Claeys A, Merseburger P, Staut J, Marchal K & Van den Eynden J, Benchmark of tools for in silico prediction of MHC class I and class II genotypes from NGS data BMC Genomics (doi.org/10.1186/s12864-023-09351-z )
Background The Human Leukocyte Antigen (HLA) genes are a group of highly polymorphic genes that are located in the Major Histocompatibility Complex (MHC) region on chromosome 6. The HLA genotype affects the presentability of tumour antigens to the immune system. While knowledge of these genotypes is of utmost importance to study differences in immune responses between cancer patients, gold standard, PCR-derived genotypes are rarely available in large Next Generation Sequencing (NGS) datasets. Therefore, a variety of methods for in silico NGS-based HLA genotyping have been developed, bypassing the need to determine these genotypes with separate experiments. However, there is currently no consensus on the best performing tool.
Results We evaluated 13 MHC class I and/or class II HLA callers that are currently available for free academic use and run on either Whole Exome Sequencing (WES) or RNA sequencing data. Computational resource requirements were highly variable between these tools. Three orthogonal approaches were used to evaluate the accuracy on several large publicly available datasets: a direct benchmark using PCR-derived gold standard HLA calls, a correlation analysis with population-based allele frequencies and an analysis of the concordance between the different tools. The highest MHC-I calling accuracies were found for Optitype (98.0%) and arcasHLA (99.4%) on WES and RNA sequencing data respectively, while for MHC-II HLA-HD was the most accurate tool for both data types (96.2% and 99.4% on WES and RNA data respectively).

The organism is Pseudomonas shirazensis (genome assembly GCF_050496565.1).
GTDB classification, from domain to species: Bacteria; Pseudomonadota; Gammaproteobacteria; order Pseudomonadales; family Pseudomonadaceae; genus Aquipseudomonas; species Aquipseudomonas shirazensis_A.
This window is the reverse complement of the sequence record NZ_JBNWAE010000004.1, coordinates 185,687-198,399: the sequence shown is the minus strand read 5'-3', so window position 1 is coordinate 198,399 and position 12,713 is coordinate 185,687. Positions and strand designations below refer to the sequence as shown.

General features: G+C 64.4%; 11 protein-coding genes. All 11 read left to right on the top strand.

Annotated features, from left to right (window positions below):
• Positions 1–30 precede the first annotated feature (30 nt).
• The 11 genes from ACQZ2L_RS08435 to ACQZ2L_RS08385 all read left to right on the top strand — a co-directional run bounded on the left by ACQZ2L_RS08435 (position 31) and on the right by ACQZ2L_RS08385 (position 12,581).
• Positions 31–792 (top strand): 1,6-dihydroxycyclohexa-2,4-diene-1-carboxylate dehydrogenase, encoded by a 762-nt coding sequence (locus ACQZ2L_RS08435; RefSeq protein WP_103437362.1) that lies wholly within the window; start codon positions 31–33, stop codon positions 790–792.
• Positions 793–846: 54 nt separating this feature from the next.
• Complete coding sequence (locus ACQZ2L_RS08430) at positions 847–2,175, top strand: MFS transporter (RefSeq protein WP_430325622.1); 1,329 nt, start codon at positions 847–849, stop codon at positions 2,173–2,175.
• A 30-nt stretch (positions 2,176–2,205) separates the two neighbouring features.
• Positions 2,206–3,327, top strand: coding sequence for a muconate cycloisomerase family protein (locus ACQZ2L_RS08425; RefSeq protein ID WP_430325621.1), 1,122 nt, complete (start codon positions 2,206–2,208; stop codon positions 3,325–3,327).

Conclusion The optimal strategy for HLA genotyping from NGS data depends on the availability of either WES or RNA data, the size of the dataset and the available computational resources. If sufficient resources are available, we recommend Optitype and HLA-HD for MHC-I and MHC-II genotype calling respectively.